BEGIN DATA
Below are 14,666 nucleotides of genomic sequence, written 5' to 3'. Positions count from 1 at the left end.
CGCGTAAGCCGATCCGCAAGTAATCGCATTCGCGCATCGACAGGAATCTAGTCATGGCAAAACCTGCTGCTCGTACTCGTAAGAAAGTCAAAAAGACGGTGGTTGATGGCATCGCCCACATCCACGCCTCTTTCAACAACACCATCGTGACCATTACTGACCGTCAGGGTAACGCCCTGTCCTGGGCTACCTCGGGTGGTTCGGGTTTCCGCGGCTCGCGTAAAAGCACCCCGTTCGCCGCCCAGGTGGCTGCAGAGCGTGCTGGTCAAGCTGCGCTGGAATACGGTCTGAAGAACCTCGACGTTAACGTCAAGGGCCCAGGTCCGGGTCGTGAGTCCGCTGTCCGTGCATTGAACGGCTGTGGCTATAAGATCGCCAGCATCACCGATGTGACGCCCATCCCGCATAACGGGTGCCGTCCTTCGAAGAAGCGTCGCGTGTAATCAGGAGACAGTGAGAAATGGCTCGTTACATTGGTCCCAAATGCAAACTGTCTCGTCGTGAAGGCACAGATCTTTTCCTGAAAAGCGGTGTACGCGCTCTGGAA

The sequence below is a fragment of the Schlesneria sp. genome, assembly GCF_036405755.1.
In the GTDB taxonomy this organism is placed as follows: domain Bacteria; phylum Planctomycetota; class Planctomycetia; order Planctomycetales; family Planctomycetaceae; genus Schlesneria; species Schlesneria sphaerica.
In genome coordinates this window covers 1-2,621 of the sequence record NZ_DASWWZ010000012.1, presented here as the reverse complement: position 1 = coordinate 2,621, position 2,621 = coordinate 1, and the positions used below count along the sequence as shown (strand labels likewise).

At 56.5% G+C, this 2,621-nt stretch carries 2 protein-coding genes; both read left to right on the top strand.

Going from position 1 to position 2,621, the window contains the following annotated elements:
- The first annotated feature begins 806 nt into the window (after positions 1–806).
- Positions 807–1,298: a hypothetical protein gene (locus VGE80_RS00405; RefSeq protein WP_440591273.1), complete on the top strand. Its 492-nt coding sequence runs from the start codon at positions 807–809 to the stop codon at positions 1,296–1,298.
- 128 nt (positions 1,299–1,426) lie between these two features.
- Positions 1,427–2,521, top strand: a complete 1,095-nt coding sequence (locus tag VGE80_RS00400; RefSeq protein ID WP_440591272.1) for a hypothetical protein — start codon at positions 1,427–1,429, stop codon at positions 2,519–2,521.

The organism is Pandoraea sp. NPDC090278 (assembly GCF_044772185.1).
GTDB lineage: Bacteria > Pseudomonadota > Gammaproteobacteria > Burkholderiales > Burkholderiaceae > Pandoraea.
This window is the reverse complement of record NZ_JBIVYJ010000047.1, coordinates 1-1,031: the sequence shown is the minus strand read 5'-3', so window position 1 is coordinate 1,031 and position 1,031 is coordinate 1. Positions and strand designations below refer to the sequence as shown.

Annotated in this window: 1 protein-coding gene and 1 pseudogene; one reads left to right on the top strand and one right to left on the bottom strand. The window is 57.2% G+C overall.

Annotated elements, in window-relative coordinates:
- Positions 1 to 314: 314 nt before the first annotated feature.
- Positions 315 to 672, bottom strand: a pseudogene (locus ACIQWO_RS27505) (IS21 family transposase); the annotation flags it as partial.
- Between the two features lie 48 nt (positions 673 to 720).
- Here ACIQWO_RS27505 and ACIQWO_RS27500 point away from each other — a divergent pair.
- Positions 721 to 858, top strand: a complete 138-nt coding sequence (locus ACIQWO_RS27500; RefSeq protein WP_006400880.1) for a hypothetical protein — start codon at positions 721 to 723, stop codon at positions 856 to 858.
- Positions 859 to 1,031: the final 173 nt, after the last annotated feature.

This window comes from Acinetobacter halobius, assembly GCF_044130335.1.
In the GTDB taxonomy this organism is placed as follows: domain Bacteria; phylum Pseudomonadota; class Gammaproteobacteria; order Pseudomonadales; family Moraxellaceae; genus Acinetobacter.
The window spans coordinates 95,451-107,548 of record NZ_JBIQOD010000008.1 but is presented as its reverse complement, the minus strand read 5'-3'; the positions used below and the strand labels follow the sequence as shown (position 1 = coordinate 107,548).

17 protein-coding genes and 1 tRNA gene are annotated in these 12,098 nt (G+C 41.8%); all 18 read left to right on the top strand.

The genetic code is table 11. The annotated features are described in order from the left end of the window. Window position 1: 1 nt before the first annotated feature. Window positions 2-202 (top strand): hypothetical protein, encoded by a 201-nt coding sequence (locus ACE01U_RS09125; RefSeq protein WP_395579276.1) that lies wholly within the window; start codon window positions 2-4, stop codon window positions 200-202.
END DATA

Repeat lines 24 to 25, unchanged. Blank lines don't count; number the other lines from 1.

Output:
In the GTDB taxonomy this organism is placed as follows: domain Bacteria; phylum Pseudomonadota; class Gammaproteobacteria; order Pseudomonadales; family Moraxellaceae; genus Acinetobacter.
The window spans coordinates 95,451-107,548 of record NZ_JBIQOD010000008.1 but is presented as its reverse complement, the minus strand read 5'-3'; the positions used below and the strand labels follow the sequence as shown (position 1 = coordinate 107,548).